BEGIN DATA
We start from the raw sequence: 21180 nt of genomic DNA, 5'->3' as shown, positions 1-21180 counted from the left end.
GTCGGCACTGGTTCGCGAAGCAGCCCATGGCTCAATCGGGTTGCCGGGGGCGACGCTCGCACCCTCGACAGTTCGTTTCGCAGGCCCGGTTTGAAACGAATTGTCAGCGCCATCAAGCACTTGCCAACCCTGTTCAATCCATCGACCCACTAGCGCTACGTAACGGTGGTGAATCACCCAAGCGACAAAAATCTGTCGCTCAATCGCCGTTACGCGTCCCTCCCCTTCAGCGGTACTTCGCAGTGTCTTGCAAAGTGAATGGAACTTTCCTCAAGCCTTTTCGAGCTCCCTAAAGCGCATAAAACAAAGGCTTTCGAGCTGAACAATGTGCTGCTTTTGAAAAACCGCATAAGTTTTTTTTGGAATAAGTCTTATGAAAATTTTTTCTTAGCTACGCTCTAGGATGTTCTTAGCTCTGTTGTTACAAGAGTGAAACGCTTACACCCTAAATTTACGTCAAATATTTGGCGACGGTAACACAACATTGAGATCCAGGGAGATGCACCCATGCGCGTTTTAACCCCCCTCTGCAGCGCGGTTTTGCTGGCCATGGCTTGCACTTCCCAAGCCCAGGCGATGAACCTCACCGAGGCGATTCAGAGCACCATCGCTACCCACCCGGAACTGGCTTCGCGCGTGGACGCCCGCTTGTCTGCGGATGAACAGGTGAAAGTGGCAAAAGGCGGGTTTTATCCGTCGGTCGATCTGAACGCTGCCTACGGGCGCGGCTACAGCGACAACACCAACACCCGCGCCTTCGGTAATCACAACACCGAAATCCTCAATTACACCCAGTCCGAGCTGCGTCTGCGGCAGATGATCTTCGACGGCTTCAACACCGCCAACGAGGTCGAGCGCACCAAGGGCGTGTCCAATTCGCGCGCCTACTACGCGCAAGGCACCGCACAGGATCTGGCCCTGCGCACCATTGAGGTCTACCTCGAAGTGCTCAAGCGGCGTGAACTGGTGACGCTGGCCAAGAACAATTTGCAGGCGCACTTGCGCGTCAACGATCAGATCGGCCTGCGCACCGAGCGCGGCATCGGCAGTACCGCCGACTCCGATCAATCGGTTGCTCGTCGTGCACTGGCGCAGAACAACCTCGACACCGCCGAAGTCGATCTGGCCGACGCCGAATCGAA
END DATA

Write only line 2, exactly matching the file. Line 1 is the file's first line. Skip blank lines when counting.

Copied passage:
GTCGGCACTGGTTCGCGAAGCAGCCCATGGCTCAATCGGGTTGCCGGGGGCGACGCTCGCACCCTCGACAGTTCGTTTCGCAGGCCCGGTTTGAAACGAATTGTCAGCGCCATCAAGCACTTGCCAACCCTGTTCAATCCATCGACCCACTAGCGCTACGTAACGGTGGTGAATCACCCAAGCGACAAAAATCTGTCGCTCAATCGCCGTTACGCGTCCCTCCCCTTCAGCGGTACTTCGCAGTGTCTTGCAAAGTGAATGGAACTTTCCTCAAGCCTTTTCGAGCTCCCTAAAGCGCATAAAACAAAGGCTTTCGAGCTGAACAATGTGCTGCTTTTGAAAAACCGCATAAGTTTTTTTTGGAATAAGTCTTATGAAAATTTTTTCTTAGCTACGCTCTAGGATGTTCTTAGCTCTGTTGTTACAAGAGTGAAACGCTTACACCCTAAATTTACGTCAAATATTTGGCGACGGTAACACAACATTGAGATCCAGGGAGATGCACCCATGCGCGTTTTAACCCCCCTCTGCAGCGCGGTTTTGCTGGCCATGGCTTGCACTTCCCAAGCCCAGGCGATGAACCTCACCGAGGCGATTCAGAGCACCATCGCTACCCACCCGGAACTGGCTTCGCGCGTGGACGCCCGCTTGTCTGCGGATGAACAGGTGAAAGTGGCAAAAGGCGGGTTTTATCCGTCGGTCGATCTGAACGCTGCCTACGGGCGCGGCTACAGCGACAACACCAACACCCGCGCCTTCGGTAATCACAACACCGAAATCCTCAATTACACCCAGTCCGAGCTGCGTCTGCGGCAGATGATCTTCGACGGCTTCAACACCGCCAACGAGGTCGAGCGCACCAAGGGCGTGTCCAATTCGCGCGCCTACTACGCGCAAGGCACCGCACAGGATCTGGCCCTGCGCACCATTGAGGTCTACCTCGAAGTGCTCAAGCGGCGTGAACTGGTGACGCTGGCCAAGAACAATTTGCAGGCGCACTTGCGCGTCAACGATCAGATCGGCCTGCGCACCGAGCGCGGCATCGGCAGTACCGCCGACTCCGATCAATCGGTTGCTCGTCGTGCACTGGCGCAGAACAACCTCGACACCGCCGAAGTCGATCTGGCCGACGCCGAATCGAA